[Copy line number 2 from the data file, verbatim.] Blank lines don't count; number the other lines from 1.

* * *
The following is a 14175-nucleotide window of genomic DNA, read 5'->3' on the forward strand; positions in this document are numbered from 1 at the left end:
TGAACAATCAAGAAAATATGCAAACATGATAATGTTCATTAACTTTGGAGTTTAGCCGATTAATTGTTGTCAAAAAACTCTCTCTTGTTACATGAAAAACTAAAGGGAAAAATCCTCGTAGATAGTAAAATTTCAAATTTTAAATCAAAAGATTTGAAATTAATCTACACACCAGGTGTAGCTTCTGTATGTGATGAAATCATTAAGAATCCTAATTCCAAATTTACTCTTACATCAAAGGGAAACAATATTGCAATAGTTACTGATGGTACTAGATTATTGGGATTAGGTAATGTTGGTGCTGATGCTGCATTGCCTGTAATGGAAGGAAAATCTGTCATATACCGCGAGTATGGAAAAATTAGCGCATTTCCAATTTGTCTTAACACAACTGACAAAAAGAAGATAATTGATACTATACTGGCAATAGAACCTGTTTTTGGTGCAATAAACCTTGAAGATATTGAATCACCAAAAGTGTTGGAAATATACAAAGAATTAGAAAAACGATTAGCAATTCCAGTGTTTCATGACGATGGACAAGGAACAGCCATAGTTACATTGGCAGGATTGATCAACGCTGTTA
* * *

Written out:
TGAACAATCAAGAAAATATGCAAACATGATAATGTTCATTAACTTTGGAGTTTAGCCGATTAATTGTTGTCAAAAAACTCTCTCTTGTTACATGAAAAACTAAAGGGAAAAATCCTCGTAGATAGTAAAATTTCAAATTTTAAATCAAAAGATTTGAAATTAATCTACACACCAGGTGTAGCTTCTGTATGTGATGAAATCATTAAGAATCCTAATTCCAAATTTACTCTTACATCAAAGGGAAACAATATTGCAATAGTTACTGATGGTACTAGATTATTGGGATTAGGTAATGTTGGTGCTGATGCTGCATTGCCTGTAATGGAAGGAAAATCTGTCATATACCGCGAGTATGGAAAAATTAGCGCATTTCCAATTTGTCTTAACACAACTGACAAAAAGAAGATAATTGATACTATACTGGCAATAGAACCTGTTTTTGGTGCAATAAACCTTGAAGATATTGAATCACCAAAAGTGTTGGAAATATACAAAGAATTAGAAAAACGATTAGCAATTCCAGTGTTTCATGACGATGGACAAGGAACAGCCATAGTTACATTGGCAGGATTGATCAACGCTGTTA